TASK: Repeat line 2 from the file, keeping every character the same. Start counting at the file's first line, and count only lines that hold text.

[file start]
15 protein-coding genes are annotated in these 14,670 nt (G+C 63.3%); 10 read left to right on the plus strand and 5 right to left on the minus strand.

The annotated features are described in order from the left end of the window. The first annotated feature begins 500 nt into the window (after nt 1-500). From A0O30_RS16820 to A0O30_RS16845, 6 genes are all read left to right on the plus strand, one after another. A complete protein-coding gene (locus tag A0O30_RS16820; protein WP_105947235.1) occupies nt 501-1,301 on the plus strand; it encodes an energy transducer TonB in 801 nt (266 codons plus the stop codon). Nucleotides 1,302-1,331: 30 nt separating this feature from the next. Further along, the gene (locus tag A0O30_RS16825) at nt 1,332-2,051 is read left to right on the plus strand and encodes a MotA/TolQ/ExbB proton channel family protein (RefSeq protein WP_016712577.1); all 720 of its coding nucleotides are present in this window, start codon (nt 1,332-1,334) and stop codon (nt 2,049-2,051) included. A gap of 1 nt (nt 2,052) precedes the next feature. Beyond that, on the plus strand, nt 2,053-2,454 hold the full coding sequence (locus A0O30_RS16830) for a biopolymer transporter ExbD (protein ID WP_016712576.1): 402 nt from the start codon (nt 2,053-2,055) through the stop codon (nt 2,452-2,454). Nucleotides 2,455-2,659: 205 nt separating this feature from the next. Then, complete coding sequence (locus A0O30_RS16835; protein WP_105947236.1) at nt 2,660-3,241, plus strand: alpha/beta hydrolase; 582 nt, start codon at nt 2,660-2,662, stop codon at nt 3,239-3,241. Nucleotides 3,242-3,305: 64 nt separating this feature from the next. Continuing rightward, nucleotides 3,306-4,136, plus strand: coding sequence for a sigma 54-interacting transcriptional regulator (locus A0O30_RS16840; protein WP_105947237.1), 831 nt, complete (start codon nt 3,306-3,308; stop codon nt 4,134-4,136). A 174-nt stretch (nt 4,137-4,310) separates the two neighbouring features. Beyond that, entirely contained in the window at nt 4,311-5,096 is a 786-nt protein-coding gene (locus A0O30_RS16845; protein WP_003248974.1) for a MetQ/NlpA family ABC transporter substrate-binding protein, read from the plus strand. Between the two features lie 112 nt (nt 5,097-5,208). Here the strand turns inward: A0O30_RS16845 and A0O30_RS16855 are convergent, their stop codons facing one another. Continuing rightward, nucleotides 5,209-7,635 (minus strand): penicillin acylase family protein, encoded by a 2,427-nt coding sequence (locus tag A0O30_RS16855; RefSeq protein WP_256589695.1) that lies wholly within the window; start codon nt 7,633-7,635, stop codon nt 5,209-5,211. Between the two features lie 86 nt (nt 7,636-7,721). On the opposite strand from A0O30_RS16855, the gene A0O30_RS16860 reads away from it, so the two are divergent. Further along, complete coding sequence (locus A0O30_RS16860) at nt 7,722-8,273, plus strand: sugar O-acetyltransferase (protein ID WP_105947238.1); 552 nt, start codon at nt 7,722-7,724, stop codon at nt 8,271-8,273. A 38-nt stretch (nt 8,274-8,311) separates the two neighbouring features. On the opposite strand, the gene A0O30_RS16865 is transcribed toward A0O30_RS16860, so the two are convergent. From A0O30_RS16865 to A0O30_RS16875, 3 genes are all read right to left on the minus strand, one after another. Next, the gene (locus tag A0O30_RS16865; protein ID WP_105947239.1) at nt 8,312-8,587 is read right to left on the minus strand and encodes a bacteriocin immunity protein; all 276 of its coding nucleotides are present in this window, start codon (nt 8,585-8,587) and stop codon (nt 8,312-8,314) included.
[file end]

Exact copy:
The annotated features are described in order from the left end of the window. The first annotated feature begins 500 nt into the window (after nt 1-500). From A0O30_RS16820 to A0O30_RS16845, 6 genes are all read left to right on the plus strand, one after another. A complete protein-coding gene (locus tag A0O30_RS16820; protein WP_105947235.1) occupies nt 501-1,301 on the plus strand; it encodes an energy transducer TonB in 801 nt (266 codons plus the stop codon). Nucleotides 1,302-1,331: 30 nt separating this feature from the next. Further along, the gene (locus tag A0O30_RS16825) at nt 1,332-2,051 is read left to right on the plus strand and encodes a MotA/TolQ/ExbB proton channel family protein (RefSeq protein WP_016712577.1); all 720 of its coding nucleotides are present in this window, start codon (nt 1,332-1,334) and stop codon (nt 2,049-2,051) included. A gap of 1 nt (nt 2,052) precedes the next feature. Beyond that, on the plus strand, nt 2,053-2,454 hold the full coding sequence (locus A0O30_RS16830) for a biopolymer transporter ExbD (protein ID WP_016712576.1): 402 nt from the start codon (nt 2,053-2,055) through the stop codon (nt 2,452-2,454). Nucleotides 2,455-2,659: 205 nt separating this feature from the next. Then, complete coding sequence (locus A0O30_RS16835; protein WP_105947236.1) at nt 2,660-3,241, plus strand: alpha/beta hydrolase; 582 nt, start codon at nt 2,660-2,662, stop codon at nt 3,239-3,241. Nucleotides 3,242-3,305: 64 nt separating this feature from the next. Continuing rightward, nucleotides 3,306-4,136, plus strand: coding sequence for a sigma 54-interacting transcriptional regulator (locus A0O30_RS16840; protein WP_105947237.1), 831 nt, complete (start codon nt 3,306-3,308; stop codon nt 4,134-4,136). A 174-nt stretch (nt 4,137-4,310) separates the two neighbouring features. Beyond that, entirely contained in the window at nt 4,311-5,096 is a 786-nt protein-coding gene (locus A0O30_RS16845; protein WP_003248974.1) for a MetQ/NlpA family ABC transporter substrate-binding protein, read from the plus strand. Between the two features lie 112 nt (nt 5,097-5,208). Here the strand turns inward: A0O30_RS16845 and A0O30_RS16855 are convergent, their stop codons facing one another. Continuing rightward, nucleotides 5,209-7,635 (minus strand): penicillin acylase family protein, encoded by a 2,427-nt coding sequence (locus tag A0O30_RS16855; RefSeq protein WP_256589695.1) that lies wholly within the window; start codon nt 7,633-7,635, stop codon nt 5,209-5,211. Between the two features lie 86 nt (nt 7,636-7,721). On the opposite strand from A0O30_RS16855, the gene A0O30_RS16860 reads away from it, so the two are divergent. Further along, complete coding sequence (locus A0O30_RS16860) at nt 7,722-8,273, plus strand: sugar O-acetyltransferase (protein ID WP_105947238.1); 552 nt, start codon at nt 7,722-7,724, stop codon at nt 8,271-8,273. A 38-nt stretch (nt 8,274-8,311) separates the two neighbouring features. On the opposite strand, the gene A0O30_RS16865 is transcribed toward A0O30_RS16860, so the two are convergent. From A0O30_RS16865 to A0O30_RS16875, 3 genes are all read right to left on the minus strand, one after another. Next, the gene (locus tag A0O30_RS16865; protein ID WP_105947239.1) at nt 8,312-8,587 is read right to left on the minus strand and encodes a bacteriocin immunity protein; all 276 of its coding nucleotides are present in this window, start codon (nt 8,585-8,587) and stop codon (nt 8,312-8,314) included.